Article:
Posted by: colloquiallyspeaking | March 7, 2011

I Am Doubt, Hear Me Roar

It was about bechira, naturally.

I was in third grade.  I asked the usual question and got called an apikorus because I said it didn’t make sense.

In fourth grade it was about nevuah in fifth grade, har sinai, in sixth, yetzer hara, and in seventh I got tired so I stopped asking with my voice.

Instead, I would roll my eyes or grunt in utter annoyance and get the same comments about my obviously heretic ways.

I was mocking the very core of our religion.  I was juvenile in my beliefs.  I was looking for a way out.  I had a lack of faith.

Ah, but they didn’t know wherein lay the real issue.

Call me what you will, I would think in that defiant inner voice of mine.  You know nothing of my beliefs.  My beliefs were formed when you refused to answer.  My distrust became apparent when you showed yourselves to me.  For I, I do not believe in YOU!

Well, I grew up, grew out and moved on.

I have a very strong belief in God, the Torah and how that translates into practical living.

But that niggling voice in my mind, that girl they called heretic, speaks up every once in a while.

She screams at me.

I DO NOT BELIEVE!

I give her all the answers and she still persists.

Take it with a grain of salt, you can’t believe him, he has faults.

I proceed with caution.  She’s not satisfied.

Can’t you hear me?  Do you even listen to me at all?

I stop.  I listen.  I hear.

I am doubt, hear me roar.

But, no one can.  No one can.

Her voice is getting smaller, and in the distance, I hear her say, I don’t believe in YOU, I don’t believe in you…

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Responses

  1. I don’t remember ever having questions in 3rd or 4th grade. But I do have them now. And I believe in Hashem and the Torah…very strongly. But I have questions. Doesn’t everyone?

  2. i think questions are an integral part of judaism – however, my issue is that i don’t believe in asking the questions to people…i lost a lot of faith in the whole teacher/student aspect of learning.
    the thing about everyone having questions – i’m sure they do, but do they voice them?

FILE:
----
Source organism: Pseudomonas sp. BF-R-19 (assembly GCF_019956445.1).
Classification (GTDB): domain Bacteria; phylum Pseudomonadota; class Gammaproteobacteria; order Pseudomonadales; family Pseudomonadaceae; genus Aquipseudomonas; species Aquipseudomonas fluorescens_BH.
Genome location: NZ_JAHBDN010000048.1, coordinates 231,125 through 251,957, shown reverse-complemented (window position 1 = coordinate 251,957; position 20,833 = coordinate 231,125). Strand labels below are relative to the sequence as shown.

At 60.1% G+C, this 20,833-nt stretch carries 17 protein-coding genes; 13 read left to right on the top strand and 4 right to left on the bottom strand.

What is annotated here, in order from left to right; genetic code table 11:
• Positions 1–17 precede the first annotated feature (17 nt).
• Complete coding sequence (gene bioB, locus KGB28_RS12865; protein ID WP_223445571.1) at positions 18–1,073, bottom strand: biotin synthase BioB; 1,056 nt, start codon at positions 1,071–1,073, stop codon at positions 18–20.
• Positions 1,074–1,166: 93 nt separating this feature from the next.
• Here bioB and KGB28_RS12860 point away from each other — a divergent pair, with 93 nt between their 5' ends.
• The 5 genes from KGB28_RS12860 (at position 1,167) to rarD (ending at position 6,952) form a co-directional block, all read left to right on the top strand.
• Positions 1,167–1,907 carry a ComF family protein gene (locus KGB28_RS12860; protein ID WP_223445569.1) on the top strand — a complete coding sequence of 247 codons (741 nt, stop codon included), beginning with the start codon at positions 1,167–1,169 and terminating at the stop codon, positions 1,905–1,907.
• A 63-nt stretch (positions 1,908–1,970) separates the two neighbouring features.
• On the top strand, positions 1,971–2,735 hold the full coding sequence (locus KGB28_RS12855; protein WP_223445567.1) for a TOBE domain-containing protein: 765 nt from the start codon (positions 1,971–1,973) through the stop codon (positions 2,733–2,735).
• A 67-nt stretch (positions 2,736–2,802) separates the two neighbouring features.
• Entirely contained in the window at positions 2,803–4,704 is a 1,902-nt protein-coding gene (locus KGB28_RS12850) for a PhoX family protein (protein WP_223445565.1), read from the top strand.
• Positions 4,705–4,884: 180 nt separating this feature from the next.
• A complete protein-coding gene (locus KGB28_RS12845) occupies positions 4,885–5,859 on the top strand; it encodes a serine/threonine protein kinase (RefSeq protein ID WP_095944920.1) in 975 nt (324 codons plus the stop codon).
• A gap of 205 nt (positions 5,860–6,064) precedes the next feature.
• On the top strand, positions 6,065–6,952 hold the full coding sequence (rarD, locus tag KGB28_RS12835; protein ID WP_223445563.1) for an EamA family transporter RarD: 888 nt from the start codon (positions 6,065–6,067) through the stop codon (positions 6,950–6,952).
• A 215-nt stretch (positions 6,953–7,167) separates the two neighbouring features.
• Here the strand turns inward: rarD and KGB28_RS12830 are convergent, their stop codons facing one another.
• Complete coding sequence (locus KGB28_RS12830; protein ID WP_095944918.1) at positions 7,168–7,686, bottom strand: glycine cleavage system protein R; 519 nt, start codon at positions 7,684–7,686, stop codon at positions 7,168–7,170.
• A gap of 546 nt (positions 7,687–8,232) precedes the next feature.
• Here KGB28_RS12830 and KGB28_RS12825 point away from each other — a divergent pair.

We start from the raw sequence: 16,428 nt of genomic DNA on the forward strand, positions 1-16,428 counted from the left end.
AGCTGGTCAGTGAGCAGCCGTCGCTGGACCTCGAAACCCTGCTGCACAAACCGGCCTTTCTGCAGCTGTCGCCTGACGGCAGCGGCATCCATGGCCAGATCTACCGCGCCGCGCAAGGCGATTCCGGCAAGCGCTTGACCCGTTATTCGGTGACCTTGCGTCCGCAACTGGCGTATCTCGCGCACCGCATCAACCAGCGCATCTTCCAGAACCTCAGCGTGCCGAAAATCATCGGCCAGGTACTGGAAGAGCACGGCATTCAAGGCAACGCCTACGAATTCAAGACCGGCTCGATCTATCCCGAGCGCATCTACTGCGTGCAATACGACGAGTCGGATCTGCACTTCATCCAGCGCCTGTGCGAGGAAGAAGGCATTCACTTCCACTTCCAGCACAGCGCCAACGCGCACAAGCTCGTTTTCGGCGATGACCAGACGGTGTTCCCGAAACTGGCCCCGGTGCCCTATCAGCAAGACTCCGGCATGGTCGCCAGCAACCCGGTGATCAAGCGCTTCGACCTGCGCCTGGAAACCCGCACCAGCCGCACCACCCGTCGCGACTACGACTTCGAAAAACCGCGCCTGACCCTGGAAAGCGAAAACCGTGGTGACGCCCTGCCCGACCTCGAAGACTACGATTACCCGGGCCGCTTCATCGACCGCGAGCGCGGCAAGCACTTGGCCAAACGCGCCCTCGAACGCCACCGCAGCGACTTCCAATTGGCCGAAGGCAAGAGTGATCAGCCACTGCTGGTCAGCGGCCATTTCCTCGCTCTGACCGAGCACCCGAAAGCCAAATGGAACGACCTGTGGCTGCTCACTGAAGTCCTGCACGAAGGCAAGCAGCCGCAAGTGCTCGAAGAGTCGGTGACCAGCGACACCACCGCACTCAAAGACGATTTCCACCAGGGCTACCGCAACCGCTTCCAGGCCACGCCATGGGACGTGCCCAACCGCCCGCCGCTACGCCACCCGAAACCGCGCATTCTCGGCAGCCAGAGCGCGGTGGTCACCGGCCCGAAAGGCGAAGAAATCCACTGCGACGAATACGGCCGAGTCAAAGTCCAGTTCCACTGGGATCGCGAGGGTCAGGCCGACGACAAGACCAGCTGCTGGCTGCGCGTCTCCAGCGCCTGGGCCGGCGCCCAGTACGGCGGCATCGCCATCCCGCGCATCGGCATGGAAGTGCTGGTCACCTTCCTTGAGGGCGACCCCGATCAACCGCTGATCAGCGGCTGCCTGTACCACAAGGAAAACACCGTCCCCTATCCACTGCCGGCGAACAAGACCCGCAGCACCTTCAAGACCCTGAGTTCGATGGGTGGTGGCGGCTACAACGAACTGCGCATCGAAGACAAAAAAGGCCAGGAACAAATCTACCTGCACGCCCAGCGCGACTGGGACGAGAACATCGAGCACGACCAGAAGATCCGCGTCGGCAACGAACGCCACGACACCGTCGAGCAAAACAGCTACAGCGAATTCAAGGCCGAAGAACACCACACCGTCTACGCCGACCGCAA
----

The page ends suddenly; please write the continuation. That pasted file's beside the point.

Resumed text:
3. something i believe very strongly is that every family needs a Rav to ask every kind of question. halachah, but also spiritual. my father never asked, he just decided for himself and i think that’s why it’s hard for me to fathom asking a Rav my questions. R’ Avigdor Miller used to have the longest lines of people waiting to ask him all sorts of thinking questions, and he would answer as much as he could to each and every one. no matter what age, take your questions, your doubt, and go to a big Rav. don’t think your questions are any less important than any other person waiting in line to see a holy big Tzaddik.

    • there is no such thing as an all encompassing rav these days. the best advice i ever got was from someone who was so disenchanted by each rav he had that showed his faulty side, that he went to the steipler to complain about the lack of a solid rav who could guide him in every way. the steipler told him there was no such thing – we have to see people as people, with all the characteristics a human has. it is within our right to go to different people for different things and we should be able to accept that someone can only give advice in what he has mastered. there is no one who has mastered it all.
      i am learning that i should have heeded that advice when it was given to me, instead of having to muddle through all the contrasting opinions that were given to me when i listened to EVERYTHING different rabbis said. i could have benefitted a bit from each of them; now i’m overloaded by all of them.

  4. I never really had doubts but I do have questions.

    And what bothers me most is that I don’t think I’d be able to answer other’s questions.

    I know that there are books out there that supposedly explain a lot of concepts that we were taught when we were younger along with unspoken rule not to ask questions. I don’t have any recommendations though. 😦

  5. I always had questions. i was the one the teachers were scared to have in class. But I did finally meet a teacher who did not have all the answers, but was unafraid to say so. And also validated my questions.

    I do, however, think that one should have one Rav to ask questions to, while knowing that if this Rav does not know the answer, he will ask HIS rav.


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